Puss In Boots: The Last Wish Review

Thursday 9 February 2023

Plot: When Puss in Boots discovers that his passion for adventure has taken its toll and he has burned through eight of his nine lives, he launches an epic journey to restore them by finding the mythical Last Wish.

Film: Puss In Boots: The Last Wish

Directors: Joel Crawford, Januel Mercado

Writer: Paul Fisher, Tommy Swerdlow, Tom Wheeler

Starring: Antonio Banderas, Salma Hayek, Harvey Guillén

The film, while suitable for a young audience, is quite dark and serious at times, which is probably the source of its success. Puss in Boots (Antonio Banderas) has discovered after all his daring adventures, that he is down to his last life and for the first time in those nine lives, he fears death. Death (Wagner Moura) being a large white wolf in a black cape, carrying a scythe, who whistles ominously whenever he is near. It’s chilling. To beat death, Puss must find the last wish and use it to wish his lives back, but he’s not the only one hoping to make a wish. I was pleasantly surprised by a Puss in Boots sequel that I didn’t know I wanted or needed.

I call it a sequel, and technically it is, but everything except the characters in this film are completely different to the 2011 instalment. Starting with the obvious, is how the film looks. It’s stunning. The animation is that comic book style of 2D animation that we’ve seen in ‘Into The Spiderverse’ and ‘The Mitchells vs. the machines”, it just works so well, and, in my opinion, 3D animation has nothing on the charm of this format. One scene at the start of the film, shows a troll charging at Puss, and the animation style creates a very unnerving feeling of danger that you don’t expect in such a colourful animation. For any anime fans, it was reminiscent of the Armoured Titan charging at the wall in the second episode of Attack on Titan (linked here), and in fact the rest of the fight scene could be straight out of the show too.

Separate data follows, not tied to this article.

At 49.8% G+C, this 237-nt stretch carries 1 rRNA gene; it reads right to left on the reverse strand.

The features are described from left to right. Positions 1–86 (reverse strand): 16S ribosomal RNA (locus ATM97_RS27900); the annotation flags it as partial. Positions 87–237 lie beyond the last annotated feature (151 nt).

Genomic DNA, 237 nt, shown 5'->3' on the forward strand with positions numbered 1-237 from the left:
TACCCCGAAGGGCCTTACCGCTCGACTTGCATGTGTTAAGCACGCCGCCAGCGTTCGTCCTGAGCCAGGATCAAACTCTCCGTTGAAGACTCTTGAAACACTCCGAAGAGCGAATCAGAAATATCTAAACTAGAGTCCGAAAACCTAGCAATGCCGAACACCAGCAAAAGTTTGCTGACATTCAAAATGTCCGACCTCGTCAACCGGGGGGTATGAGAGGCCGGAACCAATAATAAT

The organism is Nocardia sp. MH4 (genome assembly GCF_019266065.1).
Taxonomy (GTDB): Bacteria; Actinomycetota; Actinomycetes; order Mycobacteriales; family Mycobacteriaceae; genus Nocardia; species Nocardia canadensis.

There’s a whole cast of characters that have their own stories and motivations, must utilised is Goldilocks (Florence Pugh) and her entourage of three bears (Olivia Colman, Ray Winstone, Samson Kayo). Then you have Kitty Softpaws (Salma Hayek) making a return from the first film, and Puss’ new dog companion, Perrito (Harvey Guillen). Perrito is the comic relief but there is a surprisingly touching scene where Puss is having a panic attack following a run-in with Death, and like all good dogs, Perrito is there to guide him through it. I will say that in a film where the villain is death, we didn’t need both Goldilocks and Jack Horner (John Mulaney), whose character basically serves to squeeze in several fairy-tale references in quick succession, as he is a collector of magical artifacts. 

Overall, a really enjoyable watch and I found myself going through the emotions of the film in a way I don’t think I would have at a young age. 

Post a Comment

© The Northern Film Blog. Design by FCD.